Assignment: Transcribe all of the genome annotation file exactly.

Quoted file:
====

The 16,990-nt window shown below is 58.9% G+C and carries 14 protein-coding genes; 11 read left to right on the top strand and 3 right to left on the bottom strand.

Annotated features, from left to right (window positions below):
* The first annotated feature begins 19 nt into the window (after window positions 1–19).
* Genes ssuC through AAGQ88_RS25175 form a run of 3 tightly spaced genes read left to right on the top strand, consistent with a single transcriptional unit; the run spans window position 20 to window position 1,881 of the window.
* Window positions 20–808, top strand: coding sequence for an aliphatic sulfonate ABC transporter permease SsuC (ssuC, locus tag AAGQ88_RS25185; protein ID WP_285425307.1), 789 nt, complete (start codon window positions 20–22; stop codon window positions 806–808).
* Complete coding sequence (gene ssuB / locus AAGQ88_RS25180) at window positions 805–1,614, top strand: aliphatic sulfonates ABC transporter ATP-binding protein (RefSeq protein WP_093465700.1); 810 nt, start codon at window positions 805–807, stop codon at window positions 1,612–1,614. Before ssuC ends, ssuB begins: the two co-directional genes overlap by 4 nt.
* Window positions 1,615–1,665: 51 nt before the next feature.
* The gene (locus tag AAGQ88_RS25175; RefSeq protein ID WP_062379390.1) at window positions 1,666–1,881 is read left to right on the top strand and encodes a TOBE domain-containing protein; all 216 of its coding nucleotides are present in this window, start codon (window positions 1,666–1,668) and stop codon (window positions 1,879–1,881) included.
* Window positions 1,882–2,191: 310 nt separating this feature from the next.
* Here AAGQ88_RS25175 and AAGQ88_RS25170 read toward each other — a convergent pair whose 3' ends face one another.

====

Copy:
The 16,990-nt window shown below is 58.9% G+C and carries 14 protein-coding genes; 11 read left to right on the top strand and 3 right to left on the bottom strand.

Annotated features, from left to right (window positions below):
* The first annotated feature begins 19 nt into the window (after window positions 1–19).
* Genes ssuC through AAGQ88_RS25175 form a run of 3 tightly spaced genes read left to right on the top strand, consistent with a single transcriptional unit; the run spans window position 20 to window position 1,881 of the window.
* Window positions 20–808, top strand: coding sequence for an aliphatic sulfonate ABC transporter permease SsuC (ssuC, locus tag AAGQ88_RS25185; protein ID WP_285425307.1), 789 nt, complete (start codon window positions 20–22; stop codon window positions 806–808).
* Complete coding sequence (gene ssuB / locus AAGQ88_RS25180) at window positions 805–1,614, top strand: aliphatic sulfonates ABC transporter ATP-binding protein (RefSeq protein WP_093465700.1); 810 nt, start codon at window positions 805–807, stop codon at window positions 1,612–1,614. Before ssuC ends, ssuB begins: the two co-directional genes overlap by 4 nt.
* Window positions 1,615–1,665: 51 nt before the next feature.
* The gene (locus tag AAGQ88_RS25175; RefSeq protein ID WP_062379390.1) at window positions 1,666–1,881 is read left to right on the top strand and encodes a TOBE domain-containing protein; all 216 of its coding nucleotides are present in this window, start codon (window positions 1,666–1,668) and stop codon (window positions 1,879–1,881) included.
* Window positions 1,882–2,191: 310 nt separating this feature from the next.
* Here AAGQ88_RS25175 and AAGQ88_RS25170 read toward each other — a convergent pair whose 3' ends face one another.